Sydney Naturally

 

 

HomeFAQContact  
 

Facts @ Questions



 


A photo of the photographer,

Don McNicol.

 

Why another website?

 

This website presents the special features of one of the worlds most diverse countries, Australia and especially the features of the bushland with its flora and fauna.

 

Who is the photographer?

 

Don McNicol lives with his family in Sydney.  Originally from country Victoria, he has a unique prospective on the diversity of his country and loves to share it with others.

 

What equipment is used to take the photos?

 

Don uses a variety of cameras, depending on the subject.

 

His favorite camera is his new Canon EOS-5D Mk II, a 21Megapixal camera.  He also uses a Canon 20D.  Film cameras owned and used include the Nikon F2 Photomic (pictured right) with a complete range of lenses including the famous 55mm micro-nikor lens (his first serious camera), a Hasselblad CM500 and a Mamiya RB67 (the hasselblad and the Mamiya are both large format film cameras).

 

How do you take your Panoramas?

 

"I either use a special fisheye lens and crop the photo to the needed dimension or I sometimes take a longer shot at 35mm and crop it.  Because the mega pixels are reasonably high, you can do that without losing definition.  Some people, like Ken Duncan, my favourite photographer at the moment, have a special camera just for doing panoramas.  They cost about $60,000 and can't be used for anything else, so I'll stick to creative ways of creating panoramas."

 

You sometimes call your photographs "Fine Art Photographs", why?

 

"Fine art photos are defined as photos that have been manipulated in some way by a computer.  Filters are added and colours changed to make a photo appear different from the original.  You can see from some of my photos that they have what looks like a crayon or painted background.  Sometimes backgrounds are changed and a subject can be placed in a totally different background.  This process is know as fine art photography."

 

Do you use a computer to edit all your photos?

 

"No not all of them.  Most film camera photos are natural and more time needs to be taken on site to make sure that you have the desired light and shadows to achieve the best result.  Most famous photographers these days use computers to enhance their photos, though, especially if they use digital cameras.  For instance, I take most of my shots in what is known as RAW format.  You need a computer to "finish" the taking of the photo.  taking a photo in RAW format means that none of the editing is done by the camera.  The camera merely takes the digital information and stores it in memory for me to edit it later on a computer."

 

"I use Photoshop CS with the RAW plugin.  I can change things like light and colour temperature, saturation of all or individual colours, exposure and white light balance.  All this is usually done by a camera as the photo is taken.  If this is done then it leaves little room for you to move later without depleting the quality of the end result."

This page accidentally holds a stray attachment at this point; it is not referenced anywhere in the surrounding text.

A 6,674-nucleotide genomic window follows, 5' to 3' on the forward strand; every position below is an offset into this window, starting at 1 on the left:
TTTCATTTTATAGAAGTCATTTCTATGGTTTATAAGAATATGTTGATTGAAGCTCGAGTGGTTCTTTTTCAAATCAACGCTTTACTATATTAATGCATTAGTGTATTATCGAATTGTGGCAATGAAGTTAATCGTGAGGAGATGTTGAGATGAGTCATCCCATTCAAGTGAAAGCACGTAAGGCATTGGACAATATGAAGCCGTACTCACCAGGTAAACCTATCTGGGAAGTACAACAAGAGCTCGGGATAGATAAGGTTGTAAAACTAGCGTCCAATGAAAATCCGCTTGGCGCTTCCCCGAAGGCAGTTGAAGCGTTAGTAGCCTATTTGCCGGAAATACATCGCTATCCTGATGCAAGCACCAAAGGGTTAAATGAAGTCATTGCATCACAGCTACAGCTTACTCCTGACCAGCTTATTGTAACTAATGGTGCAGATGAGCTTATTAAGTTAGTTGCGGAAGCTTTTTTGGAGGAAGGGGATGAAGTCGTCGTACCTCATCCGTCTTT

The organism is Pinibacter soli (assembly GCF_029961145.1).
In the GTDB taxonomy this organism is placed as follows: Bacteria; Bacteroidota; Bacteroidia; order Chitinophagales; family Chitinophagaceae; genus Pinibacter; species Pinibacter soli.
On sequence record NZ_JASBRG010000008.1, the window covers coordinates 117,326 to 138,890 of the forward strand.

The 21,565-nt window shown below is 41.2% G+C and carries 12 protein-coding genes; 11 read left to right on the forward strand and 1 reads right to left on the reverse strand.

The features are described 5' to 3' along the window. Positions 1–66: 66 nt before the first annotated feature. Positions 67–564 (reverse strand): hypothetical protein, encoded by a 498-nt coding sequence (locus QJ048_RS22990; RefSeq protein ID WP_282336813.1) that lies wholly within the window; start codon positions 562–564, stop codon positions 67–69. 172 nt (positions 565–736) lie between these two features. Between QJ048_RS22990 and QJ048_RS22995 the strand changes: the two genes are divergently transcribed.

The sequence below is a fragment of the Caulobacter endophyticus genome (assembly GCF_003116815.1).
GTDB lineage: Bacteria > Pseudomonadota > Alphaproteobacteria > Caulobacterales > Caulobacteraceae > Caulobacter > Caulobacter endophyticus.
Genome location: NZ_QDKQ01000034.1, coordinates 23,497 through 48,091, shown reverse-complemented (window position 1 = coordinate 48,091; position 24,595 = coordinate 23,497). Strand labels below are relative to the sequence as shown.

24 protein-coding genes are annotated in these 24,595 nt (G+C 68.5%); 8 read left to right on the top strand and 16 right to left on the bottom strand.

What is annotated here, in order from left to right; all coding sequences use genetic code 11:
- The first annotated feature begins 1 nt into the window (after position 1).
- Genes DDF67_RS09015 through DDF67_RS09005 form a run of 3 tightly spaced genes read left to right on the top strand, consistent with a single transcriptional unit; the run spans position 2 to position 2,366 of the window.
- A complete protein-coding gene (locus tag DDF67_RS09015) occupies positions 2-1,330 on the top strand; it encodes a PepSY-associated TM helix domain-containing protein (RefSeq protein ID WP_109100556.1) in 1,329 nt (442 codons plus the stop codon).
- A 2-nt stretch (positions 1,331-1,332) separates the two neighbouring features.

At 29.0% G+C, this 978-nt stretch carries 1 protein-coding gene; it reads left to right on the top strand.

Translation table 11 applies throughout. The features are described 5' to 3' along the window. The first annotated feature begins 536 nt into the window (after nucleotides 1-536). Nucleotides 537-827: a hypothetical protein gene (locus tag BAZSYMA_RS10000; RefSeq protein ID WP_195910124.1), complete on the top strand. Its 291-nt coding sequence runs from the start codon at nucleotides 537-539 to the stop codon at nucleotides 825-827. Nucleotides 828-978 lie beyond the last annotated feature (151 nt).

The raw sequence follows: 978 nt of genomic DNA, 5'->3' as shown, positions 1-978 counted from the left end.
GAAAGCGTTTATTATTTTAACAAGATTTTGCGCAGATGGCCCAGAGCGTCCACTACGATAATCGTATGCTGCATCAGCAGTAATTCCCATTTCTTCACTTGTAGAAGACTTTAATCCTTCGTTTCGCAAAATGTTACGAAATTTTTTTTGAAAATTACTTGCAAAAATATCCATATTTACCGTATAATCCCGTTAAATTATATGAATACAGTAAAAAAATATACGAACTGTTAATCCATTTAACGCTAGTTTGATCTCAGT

It is far better to research a site before taking photos so that you know when the best lighting is. It is beeter to take the photo naturally than to manipulate it later.

 

Some of your photos seem to be higher definition than your camera can take?

 

"I have had to take photos for billboards that are 2 stories high and twice as long!  To get an image that will not pixilate (lose definition), I sometimes use a trick that a lot of digital photographers used when digital cameras were only 1 mega pixel!  If you have a camera that is only 5 or 6 mega pixel, you can still make a photo that ends up 22 mega pixel or higher."

 

"The method used is to take a series of shots, overlapping each shot and later on stitch them together with a special program.  For instance, to take a photo of Sydney Harbour to make a 22 mega pixel photo, mount your 4 mega pixel camera on a tripod and commence to take a photo as far left and high of your view as possible.  Move your camera horizontally until you have an overlap of the last photo of 20%.  Take another photo.  Do the same again moving your camera to the right and take a third photo."

 

Now move your camera back to the first position and vertically move your camera down so as to overlap the first shot by 20%.  Now take three more photos from left to right.  that means you have six shots.  Now stitch them together in a stitching program and you have a photograph that is approximately 22 mega pixels.  It's as simple as that!  Satellite imaging use this technique all the time to get giga and tera pixels.  They take thousands of shots and join them together.  Take a look at the GlobelExplorer site for instance."


 

 

LINKS TO OTHER PHOTO PAGES


 Sydney Naturally Home

 Sydney City

 Sydney Harbour

 Sydney's Northern Beaches

 Map of Sydney

 Taronga Zoo Animals

 Insects of the Sydney Basin

 Butterflies of the Sydney Basin

 Bobbin Head in Winter

 Lisgar Gardens - Hidden Secrets

 Hornsby-Sydney's North Shore

 Cumberland Forest

 Snowy Mountain Lakes

 Water & Water Effects

 Photography 101 - Tips & Tricks


When words become unclear, I shall focus with photographs. When images become inadequate, I shall be content with silence.

 

Ansel Adams

Photographer, 1902 - 1984
 


Email_info@sydneynaturally.com.au

 

Cameras in the stable of this photographer!

 

 

 

Canon EOS 5D MkII

with Battery Pack

 

 

Canon 20D

 

 

 

Nikon F2 Photomic

 

 

 

My Hasselblad CM 500.

They don't make them tougher!